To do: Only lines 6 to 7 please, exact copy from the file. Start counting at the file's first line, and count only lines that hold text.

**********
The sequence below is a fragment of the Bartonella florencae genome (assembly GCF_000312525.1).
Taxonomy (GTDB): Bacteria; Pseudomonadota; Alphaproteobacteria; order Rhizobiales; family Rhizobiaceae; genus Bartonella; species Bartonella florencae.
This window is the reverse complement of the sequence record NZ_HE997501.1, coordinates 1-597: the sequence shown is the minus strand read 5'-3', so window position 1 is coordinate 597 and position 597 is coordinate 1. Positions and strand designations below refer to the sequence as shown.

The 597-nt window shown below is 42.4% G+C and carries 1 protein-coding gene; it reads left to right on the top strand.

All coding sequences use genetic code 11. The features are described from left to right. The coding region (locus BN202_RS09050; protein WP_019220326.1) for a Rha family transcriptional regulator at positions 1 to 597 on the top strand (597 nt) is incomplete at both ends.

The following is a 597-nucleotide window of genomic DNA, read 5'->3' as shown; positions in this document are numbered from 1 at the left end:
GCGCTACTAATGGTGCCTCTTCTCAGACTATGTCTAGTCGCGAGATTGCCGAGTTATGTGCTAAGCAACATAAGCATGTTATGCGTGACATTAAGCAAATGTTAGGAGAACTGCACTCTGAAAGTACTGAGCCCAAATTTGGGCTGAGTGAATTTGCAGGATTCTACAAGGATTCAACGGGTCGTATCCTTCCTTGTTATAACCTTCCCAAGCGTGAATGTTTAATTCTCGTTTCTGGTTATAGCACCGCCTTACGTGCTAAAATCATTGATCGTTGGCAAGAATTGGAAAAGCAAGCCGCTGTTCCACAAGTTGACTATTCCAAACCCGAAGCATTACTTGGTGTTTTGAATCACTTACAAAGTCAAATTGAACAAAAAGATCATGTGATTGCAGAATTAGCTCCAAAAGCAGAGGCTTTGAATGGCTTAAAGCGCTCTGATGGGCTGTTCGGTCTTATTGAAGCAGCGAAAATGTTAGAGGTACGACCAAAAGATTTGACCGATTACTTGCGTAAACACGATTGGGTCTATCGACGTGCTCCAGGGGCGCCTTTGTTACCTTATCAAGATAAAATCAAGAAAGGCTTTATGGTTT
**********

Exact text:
The following is a 597-nucleotide window of genomic DNA, read 5'->3' as shown; positions in this document are numbered from 1 at the left end:
GCGCTACTAATGGTGCCTCTTCTCAGACTATGTCTAGTCGCGAGATTGCCGAGTTATGTGCTAAGCAACATAAGCATGTTATGCGTGACATTAAGCAAATGTTAGGAGAACTGCACTCTGAAAGTACTGAGCCCAAATTTGGGCTGAGTGAATTTGCAGGATTCTACAAGGATTCAACGGGTCGTATCCTTCCTTGTTATAACCTTCCCAAGCGTGAATGTTTAATTCTCGTTTCTGGTTATAGCACCGCCTTACGTGCTAAAATCATTGATCGTTGGCAAGAATTGGAAAAGCAAGCCGCTGTTCCACAAGTTGACTATTCCAAACCCGAAGCATTACTTGGTGTTTTGAATCACTTACAAAGTCAAATTGAACAAAAAGATCATGTGATTGCAGAATTAGCTCCAAAAGCAGAGGCTTTGAATGGCTTAAAGCGCTCTGATGGGCTGTTCGGTCTTATTGAAGCAGCGAAAATGTTAGAGGTACGACCAAAAGATTTGACCGATTACTTGCGTAAACACGATTGGGTCTATCGACGTGCTCCAGGGGCGCCTTTGTTACCTTATCAAGATAAAATCAAGAAAGGCTTTATGGTTT